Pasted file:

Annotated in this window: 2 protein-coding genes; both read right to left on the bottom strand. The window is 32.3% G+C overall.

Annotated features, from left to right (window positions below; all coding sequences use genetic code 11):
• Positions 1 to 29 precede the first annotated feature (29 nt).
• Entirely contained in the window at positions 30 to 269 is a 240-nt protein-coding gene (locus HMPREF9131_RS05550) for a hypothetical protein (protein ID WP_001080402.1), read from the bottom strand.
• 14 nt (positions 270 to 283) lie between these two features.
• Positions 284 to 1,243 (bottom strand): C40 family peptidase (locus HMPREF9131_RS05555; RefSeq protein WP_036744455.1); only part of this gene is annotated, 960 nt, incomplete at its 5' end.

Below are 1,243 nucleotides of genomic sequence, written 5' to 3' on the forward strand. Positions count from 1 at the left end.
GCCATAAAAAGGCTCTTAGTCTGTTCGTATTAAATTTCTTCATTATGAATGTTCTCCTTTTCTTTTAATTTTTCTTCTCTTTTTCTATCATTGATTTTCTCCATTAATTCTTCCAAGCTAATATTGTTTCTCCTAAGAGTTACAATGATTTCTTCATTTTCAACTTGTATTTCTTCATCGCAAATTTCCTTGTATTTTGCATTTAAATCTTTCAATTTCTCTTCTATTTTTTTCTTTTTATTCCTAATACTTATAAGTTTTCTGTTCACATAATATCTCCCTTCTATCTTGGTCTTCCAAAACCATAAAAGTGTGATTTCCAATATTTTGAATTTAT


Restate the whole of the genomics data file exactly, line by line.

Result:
Annotated in this window: 2 protein-coding genes; both read right to left on the bottom strand. The window is 32.3% G+C overall.

Annotated features, from left to right (window positions below; all coding sequences use genetic code 11):
• Positions 1 to 29 precede the first annotated feature (29 nt).
• Entirely contained in the window at positions 30 to 269 is a 240-nt protein-coding gene (locus HMPREF9131_RS05550) for a hypothetical protein (protein ID WP_001080402.1), read from the bottom strand.
• 14 nt (positions 270 to 283) lie between these two features.
• Positions 284 to 1,243 (bottom strand): C40 family peptidase (locus HMPREF9131_RS05555; RefSeq protein WP_036744455.1); only part of this gene is annotated, 960 nt, incomplete at its 5' end.

Below are 1,243 nucleotides of genomic sequence, written 5' to 3' on the forward strand. Positions count from 1 at the left end.
GCCATAAAAAGGCTCTTAGTCTGTTCGTATTAAATTTCTTCATTATGAATGTTCTCCTTTTCTTTTAATTTTTCTTCTCTTTTTCTATCATTGATTTTCTCCATTAATTCTTCCAAGCTAATATTGTTTCTCCTAAGAGTTACAATGATTTCTTCATTTTCAACTTGTATTTCTTCATCGCAAATTTCCTTGTATTTTGCATTTAAATCTTTCAATTTCTCTTCTATTTTTTTCTTTTTATTCCTAATACTTATAAGTTTTCTGTTCACATAATATCTCCCTTCTATCTTGGTCTTCCAAAACCATAAAAGTGTGATTTCCAATATTTTGAATTTAT